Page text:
2. Personalized precision medicine will soon be the “new normal” for pharma and healthcare Cost leaders strive for the greatest possible market share with a cost-effective product portfolio, mostly based on biosimilars and genetics. Only very few of the large research based pharmaceutical companies are following this path, while most big pharma companies have sold their generics businesses over the last years.
Meanwhile, differentiators are focusing on new, precision-based medicines that may apply to smaller niches of the population and to rare diseases. Personalized therapies may be created based on genetic and biological characteristics of an individual patient, and they may even include social and environmental factors.
What comes next: Emerging opportunities for the pharma sector
This is just at the beginning of the age of personalized precision medicine, and already differentiation seems to be the strategy of choice for most big pharmaceutical companies. It is a promising one - if not necessarily easy. Success in personalized precision medicine will require a range of new capabilities, including individual diagnosis of the patient; digital sequencing and analysis of the individual biological characteristics of the patient; mass-customized production (and personalized delivery) of the active ingredient; and the individual follow-up control of efficacy and contraindications.
Today, most pharmaceutical companies are not yet set up for offering such an individual end-to-end care service from diagnosis to control, but they can be if they start focusing on building their enterprise-wide AI and data analytics capabilities:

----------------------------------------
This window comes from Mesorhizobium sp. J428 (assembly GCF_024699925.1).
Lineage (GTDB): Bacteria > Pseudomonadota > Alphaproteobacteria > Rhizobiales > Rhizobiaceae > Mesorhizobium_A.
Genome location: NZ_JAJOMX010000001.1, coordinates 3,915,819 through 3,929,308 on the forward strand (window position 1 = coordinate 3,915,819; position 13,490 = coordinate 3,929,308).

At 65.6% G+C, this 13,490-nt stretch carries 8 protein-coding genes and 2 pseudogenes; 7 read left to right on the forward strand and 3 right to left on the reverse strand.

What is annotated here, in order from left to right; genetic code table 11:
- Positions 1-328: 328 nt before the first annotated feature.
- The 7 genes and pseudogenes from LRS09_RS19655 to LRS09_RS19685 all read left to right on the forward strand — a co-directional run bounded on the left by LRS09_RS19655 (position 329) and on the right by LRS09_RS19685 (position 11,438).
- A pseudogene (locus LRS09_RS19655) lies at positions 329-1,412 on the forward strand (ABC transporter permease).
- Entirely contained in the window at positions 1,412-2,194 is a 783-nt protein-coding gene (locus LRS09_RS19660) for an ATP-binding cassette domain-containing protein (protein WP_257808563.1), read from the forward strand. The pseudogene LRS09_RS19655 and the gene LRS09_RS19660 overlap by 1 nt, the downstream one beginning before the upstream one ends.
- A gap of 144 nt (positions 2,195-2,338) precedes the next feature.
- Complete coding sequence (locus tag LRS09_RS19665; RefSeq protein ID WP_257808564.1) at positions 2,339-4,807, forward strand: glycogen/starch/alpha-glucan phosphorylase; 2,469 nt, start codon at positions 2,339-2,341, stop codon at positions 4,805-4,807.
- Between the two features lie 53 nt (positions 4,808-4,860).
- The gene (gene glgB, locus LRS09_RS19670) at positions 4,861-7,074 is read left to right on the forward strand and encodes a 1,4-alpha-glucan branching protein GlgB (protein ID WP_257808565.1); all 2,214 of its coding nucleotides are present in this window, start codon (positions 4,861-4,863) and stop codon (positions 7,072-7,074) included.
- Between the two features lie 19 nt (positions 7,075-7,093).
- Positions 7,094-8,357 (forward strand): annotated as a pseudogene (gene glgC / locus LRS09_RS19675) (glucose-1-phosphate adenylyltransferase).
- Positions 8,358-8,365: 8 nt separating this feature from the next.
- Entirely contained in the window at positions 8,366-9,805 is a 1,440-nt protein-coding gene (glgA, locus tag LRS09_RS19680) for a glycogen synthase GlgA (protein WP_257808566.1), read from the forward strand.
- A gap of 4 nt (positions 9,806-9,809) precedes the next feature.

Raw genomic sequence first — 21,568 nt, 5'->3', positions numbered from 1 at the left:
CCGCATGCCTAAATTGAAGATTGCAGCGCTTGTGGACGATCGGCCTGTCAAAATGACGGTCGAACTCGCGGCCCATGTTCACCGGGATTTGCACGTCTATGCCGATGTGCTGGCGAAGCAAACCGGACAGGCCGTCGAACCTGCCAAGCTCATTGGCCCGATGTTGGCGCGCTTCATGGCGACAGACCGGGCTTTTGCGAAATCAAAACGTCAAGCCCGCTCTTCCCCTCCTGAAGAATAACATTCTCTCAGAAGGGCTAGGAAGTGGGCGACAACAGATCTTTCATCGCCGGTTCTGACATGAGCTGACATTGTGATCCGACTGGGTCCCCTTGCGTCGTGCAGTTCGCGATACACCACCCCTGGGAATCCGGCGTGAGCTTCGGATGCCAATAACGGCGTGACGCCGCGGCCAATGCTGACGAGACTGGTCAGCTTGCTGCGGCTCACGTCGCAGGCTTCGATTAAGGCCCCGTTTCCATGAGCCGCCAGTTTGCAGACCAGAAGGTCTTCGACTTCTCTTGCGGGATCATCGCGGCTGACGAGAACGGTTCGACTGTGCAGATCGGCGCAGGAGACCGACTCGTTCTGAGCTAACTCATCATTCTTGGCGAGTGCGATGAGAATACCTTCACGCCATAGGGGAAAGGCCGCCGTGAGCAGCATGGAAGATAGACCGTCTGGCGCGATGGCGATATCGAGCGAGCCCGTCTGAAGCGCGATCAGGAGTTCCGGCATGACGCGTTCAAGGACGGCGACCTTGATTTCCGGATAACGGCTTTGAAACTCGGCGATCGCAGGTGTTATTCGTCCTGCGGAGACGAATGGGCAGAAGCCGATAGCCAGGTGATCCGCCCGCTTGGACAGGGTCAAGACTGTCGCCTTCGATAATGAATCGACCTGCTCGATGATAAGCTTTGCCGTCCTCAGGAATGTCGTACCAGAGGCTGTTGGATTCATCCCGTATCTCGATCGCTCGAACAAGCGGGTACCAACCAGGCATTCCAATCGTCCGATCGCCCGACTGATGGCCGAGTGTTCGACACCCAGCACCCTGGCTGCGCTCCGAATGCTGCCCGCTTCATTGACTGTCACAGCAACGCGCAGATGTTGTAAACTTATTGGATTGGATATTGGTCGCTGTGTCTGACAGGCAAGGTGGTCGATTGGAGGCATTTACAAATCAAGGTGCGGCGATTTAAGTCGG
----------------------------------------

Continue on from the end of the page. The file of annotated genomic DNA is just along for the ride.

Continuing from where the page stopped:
AI and data-driven transformation will play a bigger role in business innovation
AI and data-driven transformation will reconfigure the pharma value chain
The future of pharma will necessitate an evolution toward platform ecosystems
The future will require different players to work as a community of solvers
Clearly, pharma companies must prioritize building their own data and AI capabilities, but if they want to be successful, they can’t do it alone - or in silos. We expect to see continuous innovation in the converging areas of health, pharma, and tech over the next 20 years. Already now, the potential of AI and data-driven transformation is tangible, and it’s only beginning. This viewpoint focuses on the AI potential in research and development, but there are many more implementable opportunities for AI e.g., in operations, marketing, and sales, which shall be discussed in upcoming Strategy& publications. The conclusion that can be drawn already now is: This is an optimal time for pharma companies to organize their own data, build new capabilities, and form strategic partnerships.
When pharma companies start collaborating to solve several hurdles, it will lead to a new breed of business models in the digital healthcare ecosystem. Likely new roles in the data driven healthcare ecosystem will include
solution providers, which can offer personalized solutions for specific diseases and wellness needs
orchestrators, which can leverage data analytics to match ideal solutions to an individual customer’s needs
and platform providers, which can maintain the physical and technology platforms for orchestrators and solution providers to develop and deliver their offerings
In the end, each pharma company needs to make a deliberate decision about how they will benefit from data and AI-driven innovations. Will you wait for the changes to happen and then collaborate with the new players in the ecosystem?